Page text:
The Hyundai Santa Fe Sport is a five-passenger crossover SUV, smaller then the seven-passenger Santa Fe and powered by a choice of two engines. Attractive styling mixes with an abundance of standard features to make the Santa Fe Sport a contender against some of America’s best-selling vehicles, led by the Toyota RAV4, Honda CR-V, and Ford Escape.
Slotted between the recently redesigned Tucson at the compact end of the scale, and the larger three-row Santa Fe, the Santa Fe Sport gets our vote as the best of the three Hyundai models. Santa Fe Sport was launched as a 2013 model, along with the longer Santa Fe. Little has changed for the 2016 model year.
The 2016 Santa Fe Sport comes as one trim level, with a choice of two engines. A normally aspirated 2.4-liter four-cylinder makes 190 horsepower and 181 pound-feet of torque. The turbocharged 2.0-liter four-cylinder produces 264 horsepower and 259 pound-feet. The turbo delivers capable acceleration, with little loss in highway gas mileage.
Fuel economy for the standard 2.4-liter engine is EPA-rated at 20/27 mpg City/Highway, versus 19/27 mpg for the turbo. For drivers who relish performance even in a utility vehicle, the turbo offers an acceptable trade-off.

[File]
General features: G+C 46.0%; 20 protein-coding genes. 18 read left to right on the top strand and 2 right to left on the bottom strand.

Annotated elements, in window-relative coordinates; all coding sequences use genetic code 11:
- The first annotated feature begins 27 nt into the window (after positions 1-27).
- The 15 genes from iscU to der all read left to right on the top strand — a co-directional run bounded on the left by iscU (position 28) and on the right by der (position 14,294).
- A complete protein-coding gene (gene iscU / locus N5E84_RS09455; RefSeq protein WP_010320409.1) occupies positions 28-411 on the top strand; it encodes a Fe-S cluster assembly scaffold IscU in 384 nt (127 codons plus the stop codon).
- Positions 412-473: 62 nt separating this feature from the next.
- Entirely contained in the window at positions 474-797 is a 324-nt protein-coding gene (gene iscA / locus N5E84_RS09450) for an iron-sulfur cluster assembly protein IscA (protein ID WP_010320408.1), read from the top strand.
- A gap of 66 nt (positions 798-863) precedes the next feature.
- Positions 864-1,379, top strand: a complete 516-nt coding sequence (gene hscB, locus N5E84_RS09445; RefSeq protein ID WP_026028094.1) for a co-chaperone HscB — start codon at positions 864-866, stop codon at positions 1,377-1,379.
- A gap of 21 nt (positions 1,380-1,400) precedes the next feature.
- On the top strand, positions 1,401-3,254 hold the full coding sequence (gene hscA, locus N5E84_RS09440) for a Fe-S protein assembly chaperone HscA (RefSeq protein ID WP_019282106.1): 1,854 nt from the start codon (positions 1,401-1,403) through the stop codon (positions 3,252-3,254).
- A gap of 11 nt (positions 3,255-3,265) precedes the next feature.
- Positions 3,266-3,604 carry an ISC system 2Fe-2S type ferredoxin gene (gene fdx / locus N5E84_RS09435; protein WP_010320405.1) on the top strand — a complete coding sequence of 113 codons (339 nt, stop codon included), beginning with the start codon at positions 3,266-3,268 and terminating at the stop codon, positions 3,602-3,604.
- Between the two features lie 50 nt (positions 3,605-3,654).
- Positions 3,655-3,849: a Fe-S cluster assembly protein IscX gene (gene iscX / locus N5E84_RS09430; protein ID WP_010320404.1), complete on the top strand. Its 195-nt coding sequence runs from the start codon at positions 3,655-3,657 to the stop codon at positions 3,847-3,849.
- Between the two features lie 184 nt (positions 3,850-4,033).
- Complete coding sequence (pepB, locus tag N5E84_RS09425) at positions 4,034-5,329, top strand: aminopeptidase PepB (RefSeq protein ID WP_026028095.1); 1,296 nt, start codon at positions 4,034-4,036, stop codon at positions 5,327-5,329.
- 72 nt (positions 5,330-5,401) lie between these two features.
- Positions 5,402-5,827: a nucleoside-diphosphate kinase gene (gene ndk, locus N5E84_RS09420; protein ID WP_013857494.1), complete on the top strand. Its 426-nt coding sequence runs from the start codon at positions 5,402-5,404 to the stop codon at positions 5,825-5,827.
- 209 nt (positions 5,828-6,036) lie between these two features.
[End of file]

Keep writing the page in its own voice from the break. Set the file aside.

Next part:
Each direct-injected engine mates with a well-behaved 6-speed automatic transmission. Front-drive and all-wheel drive layouts are available. All-wheel drive exacts a gas mileage penalty: 19/25 mpg City/Highway for the 2.4-liter, and 18/24 mpg for the turbo. An all-wheel-drive Honda CR-V, in contrast, is EPA-rated at 31 mpg Highway driving.
Crossovers need to emphasize space and utility, and the Santa Fe Sport complies. Space is ample for five passengers. The available sliding second-row bench can move 5.2 inches fore and aft, increasing either cargo or passenger space, as in a Chevrolet Equinox.
The front seats offer good support. The 40/20/40 split second-row seat reclines and folds, to carry longer objects.
Ride quality may be the Santa Fe Sport’s prime attribute. On the highway or around town, it’s nearly always calm and collected. Three-mode steering isn’t so helpful. We prefer Normal or Sport, because Comfort responds too slowly.
Powertrains are well-muted, and the driving experience is largely smooth and effortless. At times, the automatic transmission responds slowly when gear changes are called for.
Hyundai’s standard BlueLink telematics system incorporates Bluetooth streaming for apps, and turn-by-turn navigation, working in conjunction with a smartphone.